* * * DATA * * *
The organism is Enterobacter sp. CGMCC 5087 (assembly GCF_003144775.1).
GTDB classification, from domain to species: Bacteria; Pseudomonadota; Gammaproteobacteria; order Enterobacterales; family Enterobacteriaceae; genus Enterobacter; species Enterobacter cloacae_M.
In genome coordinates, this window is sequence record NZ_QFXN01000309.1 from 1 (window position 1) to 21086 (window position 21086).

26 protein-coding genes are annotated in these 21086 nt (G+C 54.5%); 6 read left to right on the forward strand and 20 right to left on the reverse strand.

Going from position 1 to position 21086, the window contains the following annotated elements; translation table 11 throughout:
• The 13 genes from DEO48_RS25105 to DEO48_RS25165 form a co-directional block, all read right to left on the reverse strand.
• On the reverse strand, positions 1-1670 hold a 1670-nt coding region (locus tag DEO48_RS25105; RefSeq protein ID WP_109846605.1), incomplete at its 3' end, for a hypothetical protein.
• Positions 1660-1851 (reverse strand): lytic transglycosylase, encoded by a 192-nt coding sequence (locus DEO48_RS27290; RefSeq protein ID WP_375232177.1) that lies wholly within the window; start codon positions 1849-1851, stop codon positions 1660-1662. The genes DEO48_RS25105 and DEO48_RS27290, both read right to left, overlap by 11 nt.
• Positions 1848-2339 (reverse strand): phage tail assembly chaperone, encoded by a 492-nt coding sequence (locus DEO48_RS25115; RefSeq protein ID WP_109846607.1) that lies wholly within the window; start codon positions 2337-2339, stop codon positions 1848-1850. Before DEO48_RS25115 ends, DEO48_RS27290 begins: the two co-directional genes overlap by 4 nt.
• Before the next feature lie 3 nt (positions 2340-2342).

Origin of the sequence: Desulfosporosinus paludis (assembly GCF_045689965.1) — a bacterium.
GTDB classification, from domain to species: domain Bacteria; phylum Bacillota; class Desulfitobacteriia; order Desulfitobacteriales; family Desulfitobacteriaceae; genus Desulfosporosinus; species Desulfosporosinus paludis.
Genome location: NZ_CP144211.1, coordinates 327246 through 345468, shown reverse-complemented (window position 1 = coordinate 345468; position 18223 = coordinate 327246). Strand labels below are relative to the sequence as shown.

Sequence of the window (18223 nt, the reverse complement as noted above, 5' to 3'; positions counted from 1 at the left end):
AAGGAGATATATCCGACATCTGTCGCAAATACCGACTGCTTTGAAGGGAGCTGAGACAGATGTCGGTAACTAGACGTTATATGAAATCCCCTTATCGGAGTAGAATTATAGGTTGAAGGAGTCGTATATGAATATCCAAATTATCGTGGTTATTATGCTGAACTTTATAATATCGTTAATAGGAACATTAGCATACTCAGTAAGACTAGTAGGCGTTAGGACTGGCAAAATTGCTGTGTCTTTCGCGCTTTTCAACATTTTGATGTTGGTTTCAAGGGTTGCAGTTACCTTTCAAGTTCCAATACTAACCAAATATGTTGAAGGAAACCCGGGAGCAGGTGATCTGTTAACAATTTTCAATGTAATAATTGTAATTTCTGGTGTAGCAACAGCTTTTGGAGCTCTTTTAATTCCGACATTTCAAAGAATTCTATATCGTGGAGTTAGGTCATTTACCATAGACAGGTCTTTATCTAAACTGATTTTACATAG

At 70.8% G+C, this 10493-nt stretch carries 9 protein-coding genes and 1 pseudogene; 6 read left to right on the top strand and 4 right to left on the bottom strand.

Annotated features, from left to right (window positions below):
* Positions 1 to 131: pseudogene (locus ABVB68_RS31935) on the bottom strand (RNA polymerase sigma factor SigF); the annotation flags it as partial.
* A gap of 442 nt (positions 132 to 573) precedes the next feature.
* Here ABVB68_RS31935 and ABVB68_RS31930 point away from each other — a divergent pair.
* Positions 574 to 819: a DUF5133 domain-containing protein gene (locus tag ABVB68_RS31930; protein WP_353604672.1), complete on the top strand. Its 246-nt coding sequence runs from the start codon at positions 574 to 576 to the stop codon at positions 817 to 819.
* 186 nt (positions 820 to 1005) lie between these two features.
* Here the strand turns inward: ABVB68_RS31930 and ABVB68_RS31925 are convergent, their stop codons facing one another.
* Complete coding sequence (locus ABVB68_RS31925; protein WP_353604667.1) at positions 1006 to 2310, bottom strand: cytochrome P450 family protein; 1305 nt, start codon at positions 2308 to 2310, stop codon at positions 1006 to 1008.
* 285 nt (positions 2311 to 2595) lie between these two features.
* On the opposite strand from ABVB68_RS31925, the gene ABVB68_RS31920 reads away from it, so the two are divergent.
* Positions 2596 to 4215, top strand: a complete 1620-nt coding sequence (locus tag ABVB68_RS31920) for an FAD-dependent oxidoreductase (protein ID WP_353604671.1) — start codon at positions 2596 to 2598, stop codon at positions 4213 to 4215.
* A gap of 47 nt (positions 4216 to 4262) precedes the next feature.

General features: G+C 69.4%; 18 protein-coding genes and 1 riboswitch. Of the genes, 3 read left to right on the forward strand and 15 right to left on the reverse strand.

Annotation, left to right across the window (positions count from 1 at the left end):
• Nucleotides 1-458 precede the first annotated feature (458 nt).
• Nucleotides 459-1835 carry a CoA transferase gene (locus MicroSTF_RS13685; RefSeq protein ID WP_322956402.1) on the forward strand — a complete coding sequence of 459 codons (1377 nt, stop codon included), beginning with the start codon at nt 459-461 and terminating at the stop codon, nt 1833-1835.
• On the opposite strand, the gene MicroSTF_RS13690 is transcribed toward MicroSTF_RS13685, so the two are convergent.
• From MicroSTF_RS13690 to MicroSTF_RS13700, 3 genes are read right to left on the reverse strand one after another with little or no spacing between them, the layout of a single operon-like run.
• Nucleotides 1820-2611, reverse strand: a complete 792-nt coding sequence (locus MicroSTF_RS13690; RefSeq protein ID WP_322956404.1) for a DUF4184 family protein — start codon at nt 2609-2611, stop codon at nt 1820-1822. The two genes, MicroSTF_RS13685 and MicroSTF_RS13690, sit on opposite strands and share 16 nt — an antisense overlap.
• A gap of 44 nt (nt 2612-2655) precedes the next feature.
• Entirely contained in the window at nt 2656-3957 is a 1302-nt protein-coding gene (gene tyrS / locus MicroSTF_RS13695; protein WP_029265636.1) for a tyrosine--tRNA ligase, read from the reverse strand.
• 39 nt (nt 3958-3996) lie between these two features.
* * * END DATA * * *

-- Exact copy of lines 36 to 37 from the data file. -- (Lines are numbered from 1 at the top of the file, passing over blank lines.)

• A gap of 44 nt (nt 2612-2655) precedes the next feature.
• Entirely contained in the window at nt 2656-3957 is a 1302-nt protein-coding gene (gene tyrS / locus MicroSTF_RS13695; protein WP_029265636.1) for a tyrosine--tRNA ligase, read from the reverse strand.